Mark D. Pegram, MD
The Fc-modified monoclonal antibody margetuximab in combination with chemotherapy may offer a new treatment option for patients with HER2-positive metastatic breast cancer.
during the 2016 San Antonio Breast Cancer Symposium, Mark D. Pegram, MD, director of the Breast Cancer Oncology Program at Stanford Medicine, provided an overview of the SOPHIA trial and the continued need to advance treatment in HER2-positive breast cancer.
OncLive: Please discuss the SOPHIA trial.
: SOPHIA is a randomized phase III pivotal registration trial exploring a new Fc domain-engineered antibody called margetuximab. It binds to the same epitope as does trastuzumab. However, it has enhanced immune-effector function. In other words, the Fc domain of margetuximab is engineered so that it has higher binding affinity for activating Fc gamma receptors on human immune-effector cells and lower binding affinity to some of the decoy negative regulatory receptors on those same cells.
The primary endpoints are progression-free survival and overall survival. Patients with brain metastases—if they are previously treated and stable—are allowed to enroll, so that is not an absolute exclusion criteria. It is a fairly liberal eligibility and exclusion criteria. It is an important study that will test the hypothesis of whether you can go 1 above and beat trastuzumab. Starting in the salvage setting—if that’s a positive trial—there will no doubt be a great interest to move up further in earlier lines.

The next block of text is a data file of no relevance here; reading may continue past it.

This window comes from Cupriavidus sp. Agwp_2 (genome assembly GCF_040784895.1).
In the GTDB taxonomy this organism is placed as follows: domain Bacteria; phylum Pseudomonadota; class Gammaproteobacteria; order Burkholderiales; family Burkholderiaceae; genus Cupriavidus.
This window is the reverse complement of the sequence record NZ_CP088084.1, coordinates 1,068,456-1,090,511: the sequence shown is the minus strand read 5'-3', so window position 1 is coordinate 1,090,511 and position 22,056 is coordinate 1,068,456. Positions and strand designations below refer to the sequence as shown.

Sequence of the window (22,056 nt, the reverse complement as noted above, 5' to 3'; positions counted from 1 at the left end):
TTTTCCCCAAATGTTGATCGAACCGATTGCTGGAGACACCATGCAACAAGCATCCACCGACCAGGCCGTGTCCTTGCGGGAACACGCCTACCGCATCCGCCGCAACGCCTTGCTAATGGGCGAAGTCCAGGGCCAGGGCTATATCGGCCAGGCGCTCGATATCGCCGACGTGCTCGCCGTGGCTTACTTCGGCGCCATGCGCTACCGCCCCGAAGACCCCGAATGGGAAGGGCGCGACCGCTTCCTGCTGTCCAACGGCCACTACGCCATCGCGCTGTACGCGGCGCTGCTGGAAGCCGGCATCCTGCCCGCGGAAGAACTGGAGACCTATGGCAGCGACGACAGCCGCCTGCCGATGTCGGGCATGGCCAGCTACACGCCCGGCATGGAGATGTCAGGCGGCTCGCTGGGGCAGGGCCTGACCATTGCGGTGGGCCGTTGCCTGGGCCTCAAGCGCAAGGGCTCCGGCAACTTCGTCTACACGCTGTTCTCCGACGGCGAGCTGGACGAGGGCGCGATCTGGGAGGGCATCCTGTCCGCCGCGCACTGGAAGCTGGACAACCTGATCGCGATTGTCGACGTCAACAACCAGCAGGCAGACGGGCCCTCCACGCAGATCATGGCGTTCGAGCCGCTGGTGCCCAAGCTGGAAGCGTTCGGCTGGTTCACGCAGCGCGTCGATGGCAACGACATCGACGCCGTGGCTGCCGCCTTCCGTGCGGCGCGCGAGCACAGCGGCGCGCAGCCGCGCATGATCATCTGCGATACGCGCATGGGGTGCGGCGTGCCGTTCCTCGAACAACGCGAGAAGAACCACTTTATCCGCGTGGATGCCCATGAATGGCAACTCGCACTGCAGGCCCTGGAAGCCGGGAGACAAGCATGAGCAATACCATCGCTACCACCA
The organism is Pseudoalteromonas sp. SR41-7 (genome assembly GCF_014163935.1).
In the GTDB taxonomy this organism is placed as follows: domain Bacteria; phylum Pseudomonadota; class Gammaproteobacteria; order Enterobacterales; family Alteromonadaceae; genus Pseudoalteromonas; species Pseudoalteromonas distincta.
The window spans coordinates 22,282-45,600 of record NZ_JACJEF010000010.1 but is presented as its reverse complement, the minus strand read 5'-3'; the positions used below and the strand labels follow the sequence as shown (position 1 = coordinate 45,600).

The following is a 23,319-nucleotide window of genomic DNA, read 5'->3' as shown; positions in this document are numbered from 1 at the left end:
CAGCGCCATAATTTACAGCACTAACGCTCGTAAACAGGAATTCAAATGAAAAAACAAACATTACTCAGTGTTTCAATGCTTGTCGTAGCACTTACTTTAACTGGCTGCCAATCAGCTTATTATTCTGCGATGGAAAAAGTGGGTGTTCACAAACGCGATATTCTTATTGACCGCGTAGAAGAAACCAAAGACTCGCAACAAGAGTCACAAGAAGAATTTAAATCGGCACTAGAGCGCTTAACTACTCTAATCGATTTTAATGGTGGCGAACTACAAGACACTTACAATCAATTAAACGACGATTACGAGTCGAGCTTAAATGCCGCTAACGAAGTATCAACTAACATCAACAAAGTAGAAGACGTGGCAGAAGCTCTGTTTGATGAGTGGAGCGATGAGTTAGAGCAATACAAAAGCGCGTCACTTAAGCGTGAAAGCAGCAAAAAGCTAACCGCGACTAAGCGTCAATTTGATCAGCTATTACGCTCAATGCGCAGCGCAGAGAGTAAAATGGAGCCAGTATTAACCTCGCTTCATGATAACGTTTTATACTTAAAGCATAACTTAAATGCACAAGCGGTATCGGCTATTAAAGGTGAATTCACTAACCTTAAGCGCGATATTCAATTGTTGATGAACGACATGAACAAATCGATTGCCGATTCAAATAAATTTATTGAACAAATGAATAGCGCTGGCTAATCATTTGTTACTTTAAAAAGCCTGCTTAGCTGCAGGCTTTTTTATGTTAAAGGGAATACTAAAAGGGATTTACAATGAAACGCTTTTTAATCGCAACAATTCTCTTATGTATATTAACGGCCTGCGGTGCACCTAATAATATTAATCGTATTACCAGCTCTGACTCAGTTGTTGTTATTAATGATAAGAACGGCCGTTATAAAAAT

Are there earlier findings with this drug that demonstrate the rationale for the phase III trial?
Absolutely. There was a phase I dose-escalation study of margetuximab presented at ASCO a couple of years ago. It was quite exciting because heavily pretreated HER2-positive solid tumors had responses even during dose escalation with a single agent. One of the patients had HER2-positive breast cancer with prior progression—even after T-DM1—and still had an objective clinical response to single-agent margetuximab. It is anecdotal evidence so far, but it’s pretty promising. That really bodes well for the outcome of the phase III trial.
What is the unmet need for a trial such as this one?
There is still a high unmet need in metastatic HER2-positive disease. Sadly, despite our best efforts and a plethora of very active agents—which have indeed improved overall survival significantly—they have not absolutely resulted in cures, except for the rare exceptional responders that we occasionally see.
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